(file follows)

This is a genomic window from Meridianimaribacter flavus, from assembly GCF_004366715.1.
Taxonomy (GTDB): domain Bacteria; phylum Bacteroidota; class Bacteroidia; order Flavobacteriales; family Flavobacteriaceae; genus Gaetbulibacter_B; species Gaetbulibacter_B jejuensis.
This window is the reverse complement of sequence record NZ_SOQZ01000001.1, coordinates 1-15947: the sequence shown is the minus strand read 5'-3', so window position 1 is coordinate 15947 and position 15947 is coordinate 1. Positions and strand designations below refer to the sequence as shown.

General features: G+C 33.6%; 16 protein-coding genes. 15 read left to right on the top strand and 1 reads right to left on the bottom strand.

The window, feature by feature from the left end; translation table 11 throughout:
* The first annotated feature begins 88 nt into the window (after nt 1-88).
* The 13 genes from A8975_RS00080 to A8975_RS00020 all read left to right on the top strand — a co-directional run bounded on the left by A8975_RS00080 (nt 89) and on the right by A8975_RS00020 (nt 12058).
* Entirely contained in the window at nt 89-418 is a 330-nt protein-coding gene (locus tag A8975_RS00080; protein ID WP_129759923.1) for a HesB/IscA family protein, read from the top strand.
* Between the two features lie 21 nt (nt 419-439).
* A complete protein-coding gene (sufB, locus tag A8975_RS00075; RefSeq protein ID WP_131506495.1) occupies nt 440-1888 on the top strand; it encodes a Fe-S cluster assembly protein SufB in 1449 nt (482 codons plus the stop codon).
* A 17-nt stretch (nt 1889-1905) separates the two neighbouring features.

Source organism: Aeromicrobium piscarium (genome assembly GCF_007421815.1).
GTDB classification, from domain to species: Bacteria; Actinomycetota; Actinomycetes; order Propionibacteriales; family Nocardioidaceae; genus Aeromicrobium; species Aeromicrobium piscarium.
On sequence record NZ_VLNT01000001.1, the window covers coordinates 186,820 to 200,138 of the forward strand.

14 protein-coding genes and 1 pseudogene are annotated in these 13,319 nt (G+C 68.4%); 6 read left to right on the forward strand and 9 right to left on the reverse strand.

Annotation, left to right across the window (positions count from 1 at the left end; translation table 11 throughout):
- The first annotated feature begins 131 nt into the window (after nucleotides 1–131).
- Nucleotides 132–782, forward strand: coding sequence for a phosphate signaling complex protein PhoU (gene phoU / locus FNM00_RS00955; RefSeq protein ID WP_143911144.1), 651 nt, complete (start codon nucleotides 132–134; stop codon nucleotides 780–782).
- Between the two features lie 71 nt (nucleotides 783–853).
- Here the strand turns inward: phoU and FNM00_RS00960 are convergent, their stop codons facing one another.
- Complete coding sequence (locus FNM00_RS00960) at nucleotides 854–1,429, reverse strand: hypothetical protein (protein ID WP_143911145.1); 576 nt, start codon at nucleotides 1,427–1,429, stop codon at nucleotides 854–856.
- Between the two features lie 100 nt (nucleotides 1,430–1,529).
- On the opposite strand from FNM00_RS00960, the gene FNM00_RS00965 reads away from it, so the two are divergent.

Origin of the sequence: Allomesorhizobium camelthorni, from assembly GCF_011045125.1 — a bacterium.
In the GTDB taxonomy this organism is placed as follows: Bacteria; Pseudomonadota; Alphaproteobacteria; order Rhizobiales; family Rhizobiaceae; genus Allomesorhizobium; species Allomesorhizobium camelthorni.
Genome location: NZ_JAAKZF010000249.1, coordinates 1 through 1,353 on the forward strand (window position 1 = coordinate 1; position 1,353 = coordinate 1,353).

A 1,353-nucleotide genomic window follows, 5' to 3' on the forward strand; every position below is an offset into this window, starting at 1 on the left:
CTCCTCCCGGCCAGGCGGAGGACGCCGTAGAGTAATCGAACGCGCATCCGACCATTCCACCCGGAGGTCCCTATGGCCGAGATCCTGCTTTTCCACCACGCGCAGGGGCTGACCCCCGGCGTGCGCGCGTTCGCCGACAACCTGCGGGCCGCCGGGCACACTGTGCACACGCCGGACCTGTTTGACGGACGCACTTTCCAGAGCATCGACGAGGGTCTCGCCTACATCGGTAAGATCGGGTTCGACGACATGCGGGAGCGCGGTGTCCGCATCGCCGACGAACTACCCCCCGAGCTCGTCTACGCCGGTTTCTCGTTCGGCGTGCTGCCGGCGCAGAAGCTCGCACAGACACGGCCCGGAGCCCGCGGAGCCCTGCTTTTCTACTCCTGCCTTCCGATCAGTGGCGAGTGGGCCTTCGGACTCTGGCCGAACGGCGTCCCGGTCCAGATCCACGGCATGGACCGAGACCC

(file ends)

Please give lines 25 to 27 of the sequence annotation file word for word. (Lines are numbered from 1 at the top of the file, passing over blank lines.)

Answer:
In the GTDB taxonomy this organism is placed as follows: Bacteria; Pseudomonadota; Alphaproteobacteria; order Rhizobiales; family Rhizobiaceae; genus Allomesorhizobium; species Allomesorhizobium camelthorni.
Genome location: NZ_JAAKZF010000249.1, coordinates 1 through 1,353 on the forward strand (window position 1 = coordinate 1; position 1,353 = coordinate 1,353).

A 1,353-nucleotide genomic window follows, 5' to 3' on the forward strand; every position below is an offset into this window, starting at 1 on the left: